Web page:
This field class subject, combining on-campus classes with periodic off-campus field work in the Melbourne area, asks the question: in what ways are local sites globally connected? Sites selected for field study around Melbourne will vary year by year, as will the specific processes studied geographically at those sites. For example, study might be made of a selection of places and communities damaged by recent bushfire or flood, investigating how globally-sourced advice, personnel and equipment played a part in responding to those events, forging lasting links between those local places and the sources of their global assistance. Or, the global sources of contamination of local ocean sites might be studied. Or, the global worlds of social media might be mapped, by looking at a set of local social media users within particular urban populations. Or, the manner in which local environmental or urban policies may be drawn from overseas situations might be examined and critiqued, involving investigation of governance sites/settings in our local area and the ways they connect globally.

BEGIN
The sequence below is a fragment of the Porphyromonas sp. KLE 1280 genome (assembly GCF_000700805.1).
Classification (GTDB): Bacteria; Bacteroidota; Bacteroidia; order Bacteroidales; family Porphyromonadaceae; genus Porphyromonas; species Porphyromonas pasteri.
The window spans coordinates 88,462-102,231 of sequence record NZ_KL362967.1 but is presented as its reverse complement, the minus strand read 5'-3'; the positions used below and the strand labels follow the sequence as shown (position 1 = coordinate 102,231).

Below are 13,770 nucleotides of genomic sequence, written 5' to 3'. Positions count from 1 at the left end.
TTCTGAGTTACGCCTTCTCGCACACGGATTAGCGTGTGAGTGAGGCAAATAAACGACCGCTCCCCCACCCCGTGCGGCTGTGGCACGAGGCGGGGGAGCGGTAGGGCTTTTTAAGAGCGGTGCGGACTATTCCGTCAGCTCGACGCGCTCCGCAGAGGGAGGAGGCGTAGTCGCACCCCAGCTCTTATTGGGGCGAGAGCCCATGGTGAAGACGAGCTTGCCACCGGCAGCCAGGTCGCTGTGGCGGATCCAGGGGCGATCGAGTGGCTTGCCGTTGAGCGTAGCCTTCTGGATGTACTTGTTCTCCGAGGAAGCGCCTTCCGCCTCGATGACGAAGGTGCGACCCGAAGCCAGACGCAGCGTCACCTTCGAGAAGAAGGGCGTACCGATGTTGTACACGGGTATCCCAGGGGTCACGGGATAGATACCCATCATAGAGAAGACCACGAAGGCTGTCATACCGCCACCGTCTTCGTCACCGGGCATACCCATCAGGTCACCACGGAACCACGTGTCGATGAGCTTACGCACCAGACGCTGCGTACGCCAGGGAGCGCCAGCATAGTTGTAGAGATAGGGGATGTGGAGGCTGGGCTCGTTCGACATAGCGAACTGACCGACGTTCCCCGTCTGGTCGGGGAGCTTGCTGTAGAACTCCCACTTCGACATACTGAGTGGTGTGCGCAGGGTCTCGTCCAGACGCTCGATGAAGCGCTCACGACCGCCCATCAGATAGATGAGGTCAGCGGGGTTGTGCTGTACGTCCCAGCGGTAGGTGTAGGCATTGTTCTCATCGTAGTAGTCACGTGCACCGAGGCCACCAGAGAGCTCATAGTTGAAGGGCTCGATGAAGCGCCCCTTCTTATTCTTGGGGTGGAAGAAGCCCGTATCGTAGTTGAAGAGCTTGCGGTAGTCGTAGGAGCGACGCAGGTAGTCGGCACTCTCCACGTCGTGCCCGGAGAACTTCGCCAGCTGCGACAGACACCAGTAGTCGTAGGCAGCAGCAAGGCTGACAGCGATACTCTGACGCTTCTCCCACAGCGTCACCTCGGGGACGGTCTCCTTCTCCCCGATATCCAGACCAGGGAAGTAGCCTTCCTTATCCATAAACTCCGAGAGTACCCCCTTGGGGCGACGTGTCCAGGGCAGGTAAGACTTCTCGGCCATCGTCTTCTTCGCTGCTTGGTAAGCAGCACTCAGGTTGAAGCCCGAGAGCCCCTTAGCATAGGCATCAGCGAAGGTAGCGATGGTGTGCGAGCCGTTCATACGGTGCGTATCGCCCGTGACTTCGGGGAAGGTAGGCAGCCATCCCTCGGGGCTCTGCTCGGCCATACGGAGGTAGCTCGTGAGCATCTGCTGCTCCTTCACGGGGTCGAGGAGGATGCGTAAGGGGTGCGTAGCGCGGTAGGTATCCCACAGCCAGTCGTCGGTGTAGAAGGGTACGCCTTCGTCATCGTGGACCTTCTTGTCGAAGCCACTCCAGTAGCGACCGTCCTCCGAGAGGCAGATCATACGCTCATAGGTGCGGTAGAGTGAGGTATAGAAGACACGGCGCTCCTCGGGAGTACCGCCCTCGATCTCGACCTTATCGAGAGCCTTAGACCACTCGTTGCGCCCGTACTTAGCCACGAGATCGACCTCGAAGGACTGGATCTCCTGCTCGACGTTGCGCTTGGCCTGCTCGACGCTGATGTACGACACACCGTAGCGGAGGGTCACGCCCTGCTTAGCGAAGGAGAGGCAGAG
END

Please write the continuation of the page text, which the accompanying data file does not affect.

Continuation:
This is a field class subject, for which the field work will be conducted in Melbourne or its immediate environs. It is not an intensive subject. The subject will be conducted across semester 1, and will include: on-campus (Parkville) classes at the beginning and end of the semester (one 3-hour class per week in weeks 1 to 4, and one such class in week 9); 3-hour, off-campus, field work exercises in the class time of weeks 5-7; and one weekend (2 days x 8 hours each) of field work between weeks 7 and 9. There will be no classes or field work in weeks 10, 11 and 12.

Note this subject may be taken as the Capstone subject for the Geography major and all students completing this subject, whether this subject serves as the Geography Capstone or not, will be invited to present findings from their fieldwork at a special end-of-semester event, to which Geography staff will be invited.

Learning Outcomes: